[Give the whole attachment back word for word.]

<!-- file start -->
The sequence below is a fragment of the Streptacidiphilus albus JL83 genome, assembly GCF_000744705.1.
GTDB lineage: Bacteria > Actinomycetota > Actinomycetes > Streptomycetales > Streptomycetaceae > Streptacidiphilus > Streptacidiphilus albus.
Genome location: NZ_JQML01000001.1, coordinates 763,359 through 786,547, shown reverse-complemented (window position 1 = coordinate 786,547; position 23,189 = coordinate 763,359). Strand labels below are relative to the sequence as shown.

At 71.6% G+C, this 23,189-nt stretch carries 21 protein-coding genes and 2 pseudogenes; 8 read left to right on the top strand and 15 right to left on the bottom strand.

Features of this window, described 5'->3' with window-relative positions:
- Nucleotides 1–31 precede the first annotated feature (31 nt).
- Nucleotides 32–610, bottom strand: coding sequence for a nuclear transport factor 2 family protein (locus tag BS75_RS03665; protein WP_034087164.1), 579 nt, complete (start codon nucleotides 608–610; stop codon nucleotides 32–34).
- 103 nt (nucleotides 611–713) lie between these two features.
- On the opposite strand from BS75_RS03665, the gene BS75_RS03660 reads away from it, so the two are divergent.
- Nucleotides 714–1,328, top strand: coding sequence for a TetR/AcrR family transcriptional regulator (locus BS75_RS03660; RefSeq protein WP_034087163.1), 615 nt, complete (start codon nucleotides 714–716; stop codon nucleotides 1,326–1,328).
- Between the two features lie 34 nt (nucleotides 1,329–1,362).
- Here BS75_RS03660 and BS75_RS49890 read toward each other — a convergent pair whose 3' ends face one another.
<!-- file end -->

The sequence below is a fragment of the Streptacidiphilus albus JL83 genome, assembly GCF_000744705.1.
GTDB lineage: Bacteria > Actinomycetota > Actinomycetes > Streptomycetales > Streptomycetaceae > Streptacidiphilus > Streptacidiphilus albus.
Genome location: NZ_JQML01000001.1, coordinates 763,359 through 786,547, shown reverse-complemented (window position 1 = coordinate 786,547; position 23,189 = coordinate 763,359). Strand labels below are relative to the sequence as shown.

At 71.6% G+C, this 23,189-nt stretch carries 21 protein-coding genes and 2 pseudogenes; 8 read left to right on the top strand and 15 right to left on the bottom strand.

Features of this window, described 5'->3' with window-relative positions:
- Nucleotides 1–31 precede the first annotated feature (31 nt).
- Nucleotides 32–610, bottom strand: coding sequence for a nuclear transport factor 2 family protein (locus tag BS75_RS03665; protein WP_034087164.1), 579 nt, complete (start codon nucleotides 608–610; stop codon nucleotides 32–34).
- 103 nt (nucleotides 611–713) lie between these two features.
- On the opposite strand from BS75_RS03665, the gene BS75_RS03660 reads away from it, so the two are divergent.
- Nucleotides 714–1,328, top strand: coding sequence for a TetR/AcrR family transcriptional regulator (locus BS75_RS03660; RefSeq protein WP_034087163.1), 615 nt, complete (start codon nucleotides 714–716; stop codon nucleotides 1,326–1,328).
- Between the two features lie 34 nt (nucleotides 1,329–1,362).
- Here BS75_RS03660 and BS75_RS49890 read toward each other — a convergent pair whose 3' ends face one another.